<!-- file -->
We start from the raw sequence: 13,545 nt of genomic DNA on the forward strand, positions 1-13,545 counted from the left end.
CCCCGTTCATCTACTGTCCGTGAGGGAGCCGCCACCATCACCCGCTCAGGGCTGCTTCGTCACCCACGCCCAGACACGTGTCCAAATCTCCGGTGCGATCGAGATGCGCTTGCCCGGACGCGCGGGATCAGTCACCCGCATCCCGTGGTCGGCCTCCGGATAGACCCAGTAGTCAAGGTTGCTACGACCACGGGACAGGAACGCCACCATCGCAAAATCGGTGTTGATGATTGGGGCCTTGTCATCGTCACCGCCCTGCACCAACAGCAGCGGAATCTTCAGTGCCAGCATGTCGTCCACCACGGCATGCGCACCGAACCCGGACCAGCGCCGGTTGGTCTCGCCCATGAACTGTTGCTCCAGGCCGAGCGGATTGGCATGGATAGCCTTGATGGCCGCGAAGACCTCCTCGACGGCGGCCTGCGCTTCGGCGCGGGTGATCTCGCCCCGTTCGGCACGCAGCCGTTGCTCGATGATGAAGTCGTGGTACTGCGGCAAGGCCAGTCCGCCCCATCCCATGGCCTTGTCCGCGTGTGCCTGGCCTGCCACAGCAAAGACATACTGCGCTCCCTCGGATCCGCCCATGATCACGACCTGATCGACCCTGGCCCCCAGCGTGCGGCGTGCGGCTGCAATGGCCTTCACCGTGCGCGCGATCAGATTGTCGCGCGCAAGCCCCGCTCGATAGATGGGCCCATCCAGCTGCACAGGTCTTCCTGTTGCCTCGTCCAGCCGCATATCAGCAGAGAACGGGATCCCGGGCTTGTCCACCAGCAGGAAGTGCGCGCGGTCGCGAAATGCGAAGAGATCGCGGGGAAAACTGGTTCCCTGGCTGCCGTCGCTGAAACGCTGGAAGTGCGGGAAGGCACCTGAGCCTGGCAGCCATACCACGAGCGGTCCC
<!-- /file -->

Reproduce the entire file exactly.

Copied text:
We start from the raw sequence: 13,545 nt of genomic DNA on the forward strand, positions 1-13,545 counted from the left end.
CCCCGTTCATCTACTGTCCGTGAGGGAGCCGCCACCATCACCCGCTCAGGGCTGCTTCGTCACCCACGCCCAGACACGTGTCCAAATCTCCGGTGCGATCGAGATGCGCTTGCCCGGACGCGCGGGATCAGTCACCCGCATCCCGTGGTCGGCCTCCGGATAGACCCAGTAGTCAAGGTTGCTACGACCACGGGACAGGAACGCCACCATCGCAAAATCGGTGTTGATGATTGGGGCCTTGTCATCGTCACCGCCCTGCACCAACAGCAGCGGAATCTTCAGTGCCAGCATGTCGTCCACCACGGCATGCGCACCGAACCCGGACCAGCGCCGGTTGGTCTCGCCCATGAACTGTTGCTCCAGGCCGAGCGGATTGGCATGGATAGCCTTGATGGCCGCGAAGACCTCCTCGACGGCGGCCTGCGCTTCGGCGCGGGTGATCTCGCCCCGTTCGGCACGCAGCCGTTGCTCGATGATGAAGTCGTGGTACTGCGGCAAGGCCAGTCCGCCCCATCCCATGGCCTTGTCCGCGTGTGCCTGGCCTGCCACAGCAAAGACATACTGCGCTCCCTCGGATCCGCCCATGATCACGACCTGATCGACCCTGGCCCCCAGCGTGCGGCGTGCGGCTGCAATGGCCTTCACCGTGCGCGCGATCAGATTGTCGCGCGCAAGCCCCGCTCGATAGATGGGCCCATCCAGCTGCACAGGTCTTCCTGTTGCCTCGTCCAGCCGCATATCAGCAGAGAACGGGATCCCGGGCTTGTCCACCAGCAGGAAGTGCGCGCGGTCGCGAAATGCGAAGAGATCGCGGGGAAAACTGGTTCCCTGGCTGCCGTCGCTGAAACGCTGGAAGTGCGGGAAGGCACCTGAGCCTGGCAGCCATACCACGAGCGGTCCC